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Epiglottitis (supraglottitis): Clinical features and diagnosis

Charles R Woods, MD, MS
Section Editors
Morven S Edwards, MD
Glenn C Isaacson, MD, FAAP
Gary R Fleisher, MD
Deputy Editor
James F Wiley, II, MD, MPH


The pathogenesis, etiology, and clinical features of epiglottitis (also called supraglottitis) will be reviewed here. The treatment and prevention of epiglottitis are discussed separately. (See "Epiglottitis (supraglottitis): Management".)


Epiglottitis describes inflammation of the epiglottis and adjacent supraglottic structures [1]. Without treatment, epiglottitis can progress to life-threatening airway obstruction. A rapid overview of the recognition and management of epiglottitis in children is provided in the table (table 1).


The epiglottis forms the back wall of the vallecular space below the base of the tongue (figure 1). It is connected to the thyroid cartilage and hyoid bone by ligaments. The epiglottis consists of a thin cartilage that is covered anteriorly by a stratified squamous epithelial layer. This squamous layer also covers the superior third of the posterior surface, where it merges with respiratory epithelium that extends into the larynx. The epithelium and lamina propria beneath are tightly adherent on the posterior (laryngeal) surface and loosely attached on the anterior (lingual) surface. This creates a potential space on the lingual surface for edema fluid to collect.


Infectious epiglottitis is a cellulitis of the epiglottis, aryepiglottic folds, and other adjacent tissues. It results from bacteremia and/or direct invasion of the epithelial layer by the pathogenic organism [2,3]. The posterior nasopharynx is the primary source of pathogens in epiglottitis. Microscopic trauma to the epithelial surface (eg, mucosal damage during a viral infection or from food during swallowing) may be a predisposing factor.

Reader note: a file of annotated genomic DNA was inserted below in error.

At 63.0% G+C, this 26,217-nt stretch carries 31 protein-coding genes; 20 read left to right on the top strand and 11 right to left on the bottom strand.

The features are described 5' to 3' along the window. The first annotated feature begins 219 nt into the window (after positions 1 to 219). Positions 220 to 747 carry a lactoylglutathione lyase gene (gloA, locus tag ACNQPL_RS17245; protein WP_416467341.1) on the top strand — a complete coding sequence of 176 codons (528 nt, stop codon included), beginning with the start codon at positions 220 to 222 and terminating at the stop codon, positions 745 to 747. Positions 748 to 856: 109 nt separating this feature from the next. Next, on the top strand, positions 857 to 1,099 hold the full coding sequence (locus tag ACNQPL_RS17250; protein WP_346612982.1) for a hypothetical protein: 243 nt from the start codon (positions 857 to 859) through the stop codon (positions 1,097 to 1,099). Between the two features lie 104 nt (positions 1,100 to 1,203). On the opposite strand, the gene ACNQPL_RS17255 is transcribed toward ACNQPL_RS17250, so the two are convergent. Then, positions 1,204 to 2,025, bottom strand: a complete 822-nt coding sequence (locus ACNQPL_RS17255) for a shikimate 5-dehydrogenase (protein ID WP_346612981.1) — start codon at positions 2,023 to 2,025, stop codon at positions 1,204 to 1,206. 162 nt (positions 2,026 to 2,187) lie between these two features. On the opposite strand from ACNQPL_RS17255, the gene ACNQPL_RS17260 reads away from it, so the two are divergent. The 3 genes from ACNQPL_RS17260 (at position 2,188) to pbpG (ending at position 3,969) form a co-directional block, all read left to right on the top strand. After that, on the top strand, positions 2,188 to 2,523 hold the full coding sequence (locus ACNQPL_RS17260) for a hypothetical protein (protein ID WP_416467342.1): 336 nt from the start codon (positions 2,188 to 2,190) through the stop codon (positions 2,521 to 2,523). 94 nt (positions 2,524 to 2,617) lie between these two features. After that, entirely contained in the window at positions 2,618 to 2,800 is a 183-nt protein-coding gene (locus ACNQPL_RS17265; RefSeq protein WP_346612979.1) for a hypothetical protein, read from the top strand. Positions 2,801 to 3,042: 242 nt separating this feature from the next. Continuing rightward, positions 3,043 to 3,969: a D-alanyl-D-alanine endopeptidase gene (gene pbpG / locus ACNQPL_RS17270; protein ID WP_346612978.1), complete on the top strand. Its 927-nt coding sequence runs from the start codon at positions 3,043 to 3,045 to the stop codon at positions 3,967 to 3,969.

Swelling of the epiglottis results from edema and accumulation of inflammatory cells in the potential space between the squamous epithelial layer and the epiglottal cartilage. The lingual surface of the epiglottis and periepiglottic tissues have abundant networks of lymphatic and blood vessels that facilitate spread of infection and the subsequent inflammatory response. Once infection begins, swelling rapidly progresses to involve the entire supraglottic larynx (including the aryepiglottic folds and arytenoids) [3,4]. The subglottic regions generally are not affected; swelling is halted by the tightly bound epithelium at the level of the vocal cords.

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Literature review current through: Sep 2017. | This topic last updated: May 03, 2017.
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